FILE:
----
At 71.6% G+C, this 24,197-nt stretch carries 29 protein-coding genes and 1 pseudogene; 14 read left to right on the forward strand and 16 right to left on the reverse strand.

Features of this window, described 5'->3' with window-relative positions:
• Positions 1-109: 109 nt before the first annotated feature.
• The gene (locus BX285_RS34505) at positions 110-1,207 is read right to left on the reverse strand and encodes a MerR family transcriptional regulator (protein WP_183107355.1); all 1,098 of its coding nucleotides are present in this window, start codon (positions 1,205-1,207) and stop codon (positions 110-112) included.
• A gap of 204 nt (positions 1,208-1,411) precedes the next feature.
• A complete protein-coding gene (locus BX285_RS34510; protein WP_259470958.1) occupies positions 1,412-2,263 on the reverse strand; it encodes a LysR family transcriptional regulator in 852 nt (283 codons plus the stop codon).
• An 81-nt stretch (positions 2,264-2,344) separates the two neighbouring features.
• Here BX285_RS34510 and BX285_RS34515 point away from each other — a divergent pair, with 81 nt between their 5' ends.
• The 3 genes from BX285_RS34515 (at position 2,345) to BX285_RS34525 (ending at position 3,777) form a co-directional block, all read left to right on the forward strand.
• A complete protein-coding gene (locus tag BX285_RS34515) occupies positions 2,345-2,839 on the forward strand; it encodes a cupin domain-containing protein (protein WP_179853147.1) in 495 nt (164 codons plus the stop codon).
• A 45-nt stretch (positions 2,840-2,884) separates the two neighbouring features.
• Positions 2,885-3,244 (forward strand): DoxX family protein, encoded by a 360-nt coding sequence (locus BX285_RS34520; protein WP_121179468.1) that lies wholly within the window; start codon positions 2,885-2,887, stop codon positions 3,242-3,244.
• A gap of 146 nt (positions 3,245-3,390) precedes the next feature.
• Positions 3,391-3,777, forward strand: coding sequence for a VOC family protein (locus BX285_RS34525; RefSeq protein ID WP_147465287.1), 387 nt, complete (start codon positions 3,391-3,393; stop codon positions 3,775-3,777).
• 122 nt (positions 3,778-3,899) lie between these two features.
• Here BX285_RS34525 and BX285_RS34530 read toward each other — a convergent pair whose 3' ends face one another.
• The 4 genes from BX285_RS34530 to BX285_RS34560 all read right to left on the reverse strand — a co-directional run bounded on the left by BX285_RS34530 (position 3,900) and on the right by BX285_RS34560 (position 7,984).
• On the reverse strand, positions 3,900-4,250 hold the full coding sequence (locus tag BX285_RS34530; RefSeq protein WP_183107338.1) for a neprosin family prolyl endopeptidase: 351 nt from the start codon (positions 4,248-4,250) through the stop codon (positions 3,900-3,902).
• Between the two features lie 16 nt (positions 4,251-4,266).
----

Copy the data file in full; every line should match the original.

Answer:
At 71.6% G+C, this 24,197-nt stretch carries 29 protein-coding genes and 1 pseudogene; 14 read left to right on the forward strand and 16 right to left on the reverse strand.

Features of this window, described 5'->3' with window-relative positions:
• Positions 1-109: 109 nt before the first annotated feature.
• The gene (locus BX285_RS34505) at positions 110-1,207 is read right to left on the reverse strand and encodes a MerR family transcriptional regulator (protein WP_183107355.1); all 1,098 of its coding nucleotides are present in this window, start codon (positions 1,205-1,207) and stop codon (positions 110-112) included.
• A gap of 204 nt (positions 1,208-1,411) precedes the next feature.
• A complete protein-coding gene (locus BX285_RS34510; protein WP_259470958.1) occupies positions 1,412-2,263 on the reverse strand; it encodes a LysR family transcriptional regulator in 852 nt (283 codons plus the stop codon).
• An 81-nt stretch (positions 2,264-2,344) separates the two neighbouring features.
• Here BX285_RS34510 and BX285_RS34515 point away from each other — a divergent pair, with 81 nt between their 5' ends.
• The 3 genes from BX285_RS34515 (at position 2,345) to BX285_RS34525 (ending at position 3,777) form a co-directional block, all read left to right on the forward strand.
• A complete protein-coding gene (locus tag BX285_RS34515) occupies positions 2,345-2,839 on the forward strand; it encodes a cupin domain-containing protein (protein WP_179853147.1) in 495 nt (164 codons plus the stop codon).
• A 45-nt stretch (positions 2,840-2,884) separates the two neighbouring features.
• Positions 2,885-3,244 (forward strand): DoxX family protein, encoded by a 360-nt coding sequence (locus BX285_RS34520; protein WP_121179468.1) that lies wholly within the window; start codon positions 2,885-2,887, stop codon positions 3,242-3,244.
• A gap of 146 nt (positions 3,245-3,390) precedes the next feature.
• Positions 3,391-3,777, forward strand: coding sequence for a VOC family protein (locus BX285_RS34525; RefSeq protein ID WP_147465287.1), 387 nt, complete (start codon positions 3,391-3,393; stop codon positions 3,775-3,777).
• 122 nt (positions 3,778-3,899) lie between these two features.
• Here BX285_RS34525 and BX285_RS34530 read toward each other — a convergent pair whose 3' ends face one another.
• The 4 genes from BX285_RS34530 to BX285_RS34560 all read right to left on the reverse strand — a co-directional run bounded on the left by BX285_RS34530 (position 3,900) and on the right by BX285_RS34560 (position 7,984).
• On the reverse strand, positions 3,900-4,250 hold the full coding sequence (locus tag BX285_RS34530; RefSeq protein WP_183107338.1) for a neprosin family prolyl endopeptidase: 351 nt from the start codon (positions 4,248-4,250) through the stop codon (positions 3,900-3,902).
• Between the two features lie 16 nt (positions 4,251-4,266).